Former President Barack Obama and first lady Michelle Obama unveiled their official White House portraits on Wednesday.
The portrait painters are Robert McCurdy, who painted the former president, and Sharon Sprung, who painted Michelle Obama.
President Joe Biden said in remarks before the unveiling the portraits will hang in the “sacred space” of the White House “forever,” along with portraits of all the other former presidents and first ladies.
The official portraits were commissioned by the White House Historical Association.
This was the first time Mrs. Obama was at the White House since leaving after two terms on Jan. 20, 2017. This was Obama’s second visit; he earlier came to meet with Biden.
Details on the photos from the Obama Foundation:
President Barack Obama, dressed in a black suit with a grey tie, stands prominently at the center of the canvas. The photorealistic portrait was painted entirely from photographs that were taken by the artist, Robert McCurdy, during a short photo session. It is his preference to work from images rather than sketches completed during sittings. Robert McCurdy (b.1952) spends at least a year on each of his photo realist portraits. His meticulously rendered works capture every minute detail, down to the fibers on his subjects’ clothing. The stark white backgrounds of his portraits allow the viewer to establish a relationship with the subject; the focus shifts from the celebrity-status of the individual to the viewer’s direct response to that individual as a human being. The composition also allows the viewer to establish their own meaning and interaction. McCurdy’s commissions include many notable subjects; Toni Morrison, Jane Goodall, Muhammad Ali, and Neil Armstrong are among his sitters.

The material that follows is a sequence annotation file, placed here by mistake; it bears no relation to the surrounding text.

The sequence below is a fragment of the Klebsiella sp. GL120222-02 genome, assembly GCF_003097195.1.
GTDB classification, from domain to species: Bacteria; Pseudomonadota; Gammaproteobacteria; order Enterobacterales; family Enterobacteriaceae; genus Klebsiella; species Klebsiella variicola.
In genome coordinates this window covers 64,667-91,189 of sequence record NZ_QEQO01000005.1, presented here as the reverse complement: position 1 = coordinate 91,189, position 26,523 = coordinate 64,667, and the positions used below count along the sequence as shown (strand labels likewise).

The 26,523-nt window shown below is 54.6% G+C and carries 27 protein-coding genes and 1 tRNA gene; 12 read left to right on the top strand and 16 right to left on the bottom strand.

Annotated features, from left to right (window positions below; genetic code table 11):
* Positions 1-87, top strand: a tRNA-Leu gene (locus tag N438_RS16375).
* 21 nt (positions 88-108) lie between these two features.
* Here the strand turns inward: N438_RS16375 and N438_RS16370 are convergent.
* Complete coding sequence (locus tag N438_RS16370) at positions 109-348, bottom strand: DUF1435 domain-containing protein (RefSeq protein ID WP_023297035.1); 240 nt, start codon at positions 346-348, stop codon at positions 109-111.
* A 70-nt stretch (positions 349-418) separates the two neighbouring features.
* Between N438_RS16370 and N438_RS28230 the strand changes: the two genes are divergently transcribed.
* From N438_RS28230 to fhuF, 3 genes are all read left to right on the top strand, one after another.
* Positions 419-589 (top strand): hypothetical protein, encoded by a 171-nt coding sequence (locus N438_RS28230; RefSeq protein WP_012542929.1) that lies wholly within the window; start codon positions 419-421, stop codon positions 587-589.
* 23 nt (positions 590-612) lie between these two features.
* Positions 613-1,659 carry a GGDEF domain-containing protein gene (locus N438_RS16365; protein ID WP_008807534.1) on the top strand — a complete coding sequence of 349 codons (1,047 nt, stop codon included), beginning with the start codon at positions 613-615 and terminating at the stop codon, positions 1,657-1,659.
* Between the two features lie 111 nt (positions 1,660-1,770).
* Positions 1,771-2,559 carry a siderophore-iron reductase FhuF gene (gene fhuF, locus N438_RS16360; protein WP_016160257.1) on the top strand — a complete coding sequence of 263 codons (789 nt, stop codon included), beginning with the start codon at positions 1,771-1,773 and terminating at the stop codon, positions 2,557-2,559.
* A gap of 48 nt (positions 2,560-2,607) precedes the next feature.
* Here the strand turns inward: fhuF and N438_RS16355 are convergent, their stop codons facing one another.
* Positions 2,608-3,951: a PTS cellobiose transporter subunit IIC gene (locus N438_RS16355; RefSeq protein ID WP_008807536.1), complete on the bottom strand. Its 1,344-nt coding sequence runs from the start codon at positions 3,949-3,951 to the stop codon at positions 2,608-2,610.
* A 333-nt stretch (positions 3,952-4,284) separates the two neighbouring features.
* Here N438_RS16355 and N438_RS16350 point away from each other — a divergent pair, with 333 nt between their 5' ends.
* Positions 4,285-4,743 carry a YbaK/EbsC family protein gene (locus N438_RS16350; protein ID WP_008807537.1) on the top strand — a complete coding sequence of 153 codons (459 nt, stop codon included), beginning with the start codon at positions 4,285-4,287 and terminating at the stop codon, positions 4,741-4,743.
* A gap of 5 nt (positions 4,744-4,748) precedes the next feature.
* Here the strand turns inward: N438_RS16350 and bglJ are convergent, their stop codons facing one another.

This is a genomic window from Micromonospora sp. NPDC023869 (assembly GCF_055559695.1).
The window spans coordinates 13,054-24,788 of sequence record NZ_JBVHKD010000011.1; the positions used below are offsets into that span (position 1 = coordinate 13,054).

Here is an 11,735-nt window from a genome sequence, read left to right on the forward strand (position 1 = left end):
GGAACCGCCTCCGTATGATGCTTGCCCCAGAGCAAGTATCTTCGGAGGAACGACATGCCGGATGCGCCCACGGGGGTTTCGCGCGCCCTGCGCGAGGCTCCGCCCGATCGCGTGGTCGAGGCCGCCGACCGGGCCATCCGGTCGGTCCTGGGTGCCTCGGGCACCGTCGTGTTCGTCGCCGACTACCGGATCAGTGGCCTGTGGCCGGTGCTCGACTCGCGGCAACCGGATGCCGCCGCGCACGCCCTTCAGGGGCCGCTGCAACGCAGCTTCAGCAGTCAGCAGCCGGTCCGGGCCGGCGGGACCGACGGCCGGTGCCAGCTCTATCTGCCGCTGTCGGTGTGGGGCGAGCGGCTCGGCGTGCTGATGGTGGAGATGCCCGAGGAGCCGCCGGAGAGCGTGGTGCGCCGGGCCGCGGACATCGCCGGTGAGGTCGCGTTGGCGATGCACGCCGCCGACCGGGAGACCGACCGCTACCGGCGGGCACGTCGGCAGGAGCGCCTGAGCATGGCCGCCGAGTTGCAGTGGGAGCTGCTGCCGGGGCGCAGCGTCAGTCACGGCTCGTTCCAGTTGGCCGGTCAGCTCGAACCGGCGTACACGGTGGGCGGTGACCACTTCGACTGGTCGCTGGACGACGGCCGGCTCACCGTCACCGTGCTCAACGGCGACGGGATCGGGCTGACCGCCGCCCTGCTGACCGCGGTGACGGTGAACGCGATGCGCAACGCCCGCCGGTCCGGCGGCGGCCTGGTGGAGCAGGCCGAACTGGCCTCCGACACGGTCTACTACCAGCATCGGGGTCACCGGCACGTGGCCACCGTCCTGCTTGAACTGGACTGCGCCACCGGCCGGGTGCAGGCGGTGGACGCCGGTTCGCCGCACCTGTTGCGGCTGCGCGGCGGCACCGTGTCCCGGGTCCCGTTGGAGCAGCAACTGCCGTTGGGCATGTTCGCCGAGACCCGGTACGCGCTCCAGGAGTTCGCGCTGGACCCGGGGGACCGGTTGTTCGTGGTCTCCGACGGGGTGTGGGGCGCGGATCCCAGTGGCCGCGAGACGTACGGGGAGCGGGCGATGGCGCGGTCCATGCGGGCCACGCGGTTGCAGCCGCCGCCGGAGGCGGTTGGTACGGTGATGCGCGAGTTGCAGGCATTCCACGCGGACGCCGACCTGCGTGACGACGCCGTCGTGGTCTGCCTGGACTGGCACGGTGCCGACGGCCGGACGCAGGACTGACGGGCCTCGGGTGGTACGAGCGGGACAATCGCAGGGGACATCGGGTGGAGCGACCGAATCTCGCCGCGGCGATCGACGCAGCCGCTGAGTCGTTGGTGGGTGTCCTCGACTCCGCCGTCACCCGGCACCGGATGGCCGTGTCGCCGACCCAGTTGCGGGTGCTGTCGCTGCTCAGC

First Lady Michelle Obama wears a formal blue dress and is seated on a sofa in the Red Room. Her portrait was also painted entirely from photographs that were taken by artist Sharon Sprung in various locations on the State Floor of the White House. Sharon Sprung (b.1953) has taught at both the Art Students League of New York and the National Academy School for the past 30 years. Her paintings and portraits have been exhibited since the late 1970s, including many one-person shows in New York City. Through her work on the small details of her subjects, such as their eyes, nose, or lips, she gets to know her sitters. Her paintings are jewel-like in their color palettes, a credit that she gives to her use of Vasari handmade paint. By methodically manipulating the layers of paint, she works to mimic the complexity of real life in her portrait compositions.